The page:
More South Asian lawyers in the news: today three courthouses in the Indian state of Uttar Pradesh were bombed, with the death toll currently at 13. A group claiming responsibility for this and other terrorist acts says this latest attack was in response to lawyers' mistreatment of alleged terrorists:
A little known group called the Indian Mujahideen has claimed responsibility. The group apparently sent an email to a private TV channel just five minutes before the blasts. ...If this Hindu.com story is accurate, the lawyers who work in Uttar Pradesh have a bizarre level of power over the courts:
The mail further said that the blasts today were carried out because the police arrested two innocent people and framed them and lawyers at the three cities beat them when they were produced in court, refused to defend them and stopped others from taking up their case.
According to the police, the blasts may be in retaliation to the arrested terrorists being beaten up by lawyers and not being assigned even a counsel to defend them in the court.
Intelligence agencies here are investigating if the courts had been targeted in retaliation to the lawyers' assault on the JeM militants, police sources said. The JeM terrorists were roughed up by the agitated lawyers who almost succeeded in snatching them from the security personnel accompanying them in the court. Shouting slogans that the militants be hanged, the lawyers surrounded them and the police and PAC personnel had a tough time in taking them to safety.Guess there's no equivalent of the Guantanamo Bay Bar Association for alleged terrorists in India, although at least in India the government intends to give terrorists trials, even if the attorneys aren't cooperating. Of course, the government's big fear is that Hindu mobs will attacks Muslims in reprisal for these terrorist attacks.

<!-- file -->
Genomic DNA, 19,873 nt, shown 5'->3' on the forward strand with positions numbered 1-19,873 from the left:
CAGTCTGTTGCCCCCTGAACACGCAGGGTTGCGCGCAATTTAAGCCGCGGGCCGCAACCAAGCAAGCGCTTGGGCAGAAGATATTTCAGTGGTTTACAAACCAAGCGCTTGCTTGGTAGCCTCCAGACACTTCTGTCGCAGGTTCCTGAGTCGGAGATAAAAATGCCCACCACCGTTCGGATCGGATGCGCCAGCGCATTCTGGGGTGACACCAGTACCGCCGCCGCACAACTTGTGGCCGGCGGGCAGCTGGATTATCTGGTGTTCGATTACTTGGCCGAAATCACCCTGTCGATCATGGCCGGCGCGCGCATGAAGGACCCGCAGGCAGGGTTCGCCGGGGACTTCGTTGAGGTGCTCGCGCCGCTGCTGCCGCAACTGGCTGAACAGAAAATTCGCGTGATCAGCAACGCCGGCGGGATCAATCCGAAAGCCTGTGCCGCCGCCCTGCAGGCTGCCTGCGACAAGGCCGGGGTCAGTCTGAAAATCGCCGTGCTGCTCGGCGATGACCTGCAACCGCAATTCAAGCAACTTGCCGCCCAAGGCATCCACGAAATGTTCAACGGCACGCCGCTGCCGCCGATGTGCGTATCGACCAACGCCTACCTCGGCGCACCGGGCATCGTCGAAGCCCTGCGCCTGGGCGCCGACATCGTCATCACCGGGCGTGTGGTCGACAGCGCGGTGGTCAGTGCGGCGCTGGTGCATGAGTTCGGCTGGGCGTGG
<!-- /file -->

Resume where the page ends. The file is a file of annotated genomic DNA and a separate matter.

Five militants, who were arrested in connection with the July 2005 attack on the Ram Janambhoomi complex at Ayodhya, had also failed to secure a lawyer as the Faizabad Bar Association had barred the lawyers to represent them. Unavailability of a legal representative resulted in repeated adjournments of the matter and things had come to such a pass that the authorities had approached the district and high court to shift the trial to some other place.
All aspects of the blasts are being investigated, including this angle, said a top police official on being asked whether courts might have been targeted as retaliation. Former president of Avadh Bar Association, Ashok Nigam, said the serial blasts were aimed at undermining the faith of the people in the judiciary.
Local lawyers said the JeM militants would not be allowed to enter the court here. Chief Judicial Magistrate, Bal Mukund, had to go to the district jail to hear the remand application of the police early this week.